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Doyle descendents celebrate 100-year old heritage

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Picture a south Bronx immigrant family. Picture a tough subway super and a devoted mother. Picture tenement poverty. Picture a wedding at St. Jerome Church on Alexander Avenue.

Much has changed in the south Bronx and much has stayed the same. On Sunday, February 14, 1909, Theresa Hanrahan and James Doyle were married at St. Jerome. On Saturday, June 27, 2009, five generations of Doyle descendants attended a St. Jerome centennial mass and blessed a new south Bronx couple. Brian Wynne, a Doyle grandchild, addressed the couple. Wynne was raised in Parkchester; he now lives in Florida.

“A hundred years ago, in this borough of the Bronx, at this church, before this altar, two immigrants of meager circumstance were married,” Wynne said. “I hope that a hundred years from now, a crowd of descendants will remember you, here in this borough of this Bronx, at this church, before this altar.”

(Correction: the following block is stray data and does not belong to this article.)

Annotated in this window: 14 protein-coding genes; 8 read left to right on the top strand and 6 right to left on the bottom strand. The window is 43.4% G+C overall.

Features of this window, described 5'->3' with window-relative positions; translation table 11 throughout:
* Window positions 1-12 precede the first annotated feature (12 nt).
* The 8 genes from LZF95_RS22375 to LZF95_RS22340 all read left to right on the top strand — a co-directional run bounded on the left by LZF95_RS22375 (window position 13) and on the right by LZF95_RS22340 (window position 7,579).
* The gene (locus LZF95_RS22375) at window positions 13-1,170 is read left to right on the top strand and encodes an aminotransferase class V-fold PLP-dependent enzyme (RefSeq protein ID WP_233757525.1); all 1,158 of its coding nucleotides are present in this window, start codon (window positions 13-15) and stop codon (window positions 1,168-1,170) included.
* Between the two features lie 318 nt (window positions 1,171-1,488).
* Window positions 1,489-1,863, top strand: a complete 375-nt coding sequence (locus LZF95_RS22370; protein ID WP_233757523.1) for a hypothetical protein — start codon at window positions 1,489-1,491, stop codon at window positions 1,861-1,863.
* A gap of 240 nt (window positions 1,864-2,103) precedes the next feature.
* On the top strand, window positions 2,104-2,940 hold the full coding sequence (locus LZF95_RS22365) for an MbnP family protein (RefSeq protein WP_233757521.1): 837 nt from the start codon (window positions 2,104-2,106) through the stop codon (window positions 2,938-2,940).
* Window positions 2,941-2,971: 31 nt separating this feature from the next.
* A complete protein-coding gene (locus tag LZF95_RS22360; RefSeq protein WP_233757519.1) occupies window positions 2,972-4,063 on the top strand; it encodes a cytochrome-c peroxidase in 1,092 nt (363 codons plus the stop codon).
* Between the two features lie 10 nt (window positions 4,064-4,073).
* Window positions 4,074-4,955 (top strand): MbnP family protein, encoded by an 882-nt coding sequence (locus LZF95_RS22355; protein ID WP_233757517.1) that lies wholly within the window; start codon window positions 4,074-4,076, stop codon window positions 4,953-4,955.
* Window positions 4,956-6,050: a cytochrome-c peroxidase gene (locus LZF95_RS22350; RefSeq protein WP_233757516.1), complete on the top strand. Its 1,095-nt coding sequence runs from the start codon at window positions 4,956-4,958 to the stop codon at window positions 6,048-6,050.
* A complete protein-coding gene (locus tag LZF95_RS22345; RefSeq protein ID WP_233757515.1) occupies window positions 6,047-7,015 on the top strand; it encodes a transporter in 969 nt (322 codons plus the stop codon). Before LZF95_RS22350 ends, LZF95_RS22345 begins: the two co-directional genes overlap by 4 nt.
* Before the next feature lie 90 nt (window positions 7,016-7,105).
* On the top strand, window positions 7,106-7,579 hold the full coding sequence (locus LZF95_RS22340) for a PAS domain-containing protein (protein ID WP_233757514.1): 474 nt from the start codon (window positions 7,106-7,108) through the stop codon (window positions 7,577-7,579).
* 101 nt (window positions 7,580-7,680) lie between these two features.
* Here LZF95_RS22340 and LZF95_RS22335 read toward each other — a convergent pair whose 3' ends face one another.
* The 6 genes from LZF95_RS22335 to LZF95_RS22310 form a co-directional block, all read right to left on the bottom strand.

Hanrahan and Doyle sailed to Ellis Island and the United States from County Clare, Ireland on the S.S. Campania in 1905. The couple met at a party in the Bronx. Hanrahan played the concertina; Doyle was a talented step dancer.

Nana and Grandpa, as Wynne knew them, moved frequently to escape the soot-stained tenements in Mott Haven. The couple lived on E. 134th Street, E. 135th Street, E. 136th Street, Park Avenue, Willis Avenue etc. Grandpa Doyle worked on the Third Avenue el, demolished in 1973. It was a dangerous job, clambering on the track, and an exhausting one. He toiled twelve hours a day seven days a week for two decades. Nana rose at early to wash and cook; she also worked part-time as a maid. She raised nine children, including Wynne’s mother, who cherished those Mott Haven days.

“She thought the Bronx was great,” Wynne said. “There were kids to play with and adults to keep you safe. You knew the policeman on the corner, Harry the Cop. You stopped by the vaudeville theater to dance and sing.”

Wynne was pleased to arrange the centennial mass and reunion. He owes Grandpa Doyle and Nana, Wynne said. The couple left Ireland and sacrificed so that Wynne and other Doyle descendants could enjoy life. On June 27, the Doyle family posed for a photo at St. Jerome and presented the church with a gift, then took a bus tour of Mott Haven.

“The Doyle story isn’t unique,” Wynne said. “But it is inspiring. Mott Haven was Irish and German then, predominantly Hispanic today. The goal is the same – raise a family, follow the American dream and send money home.”

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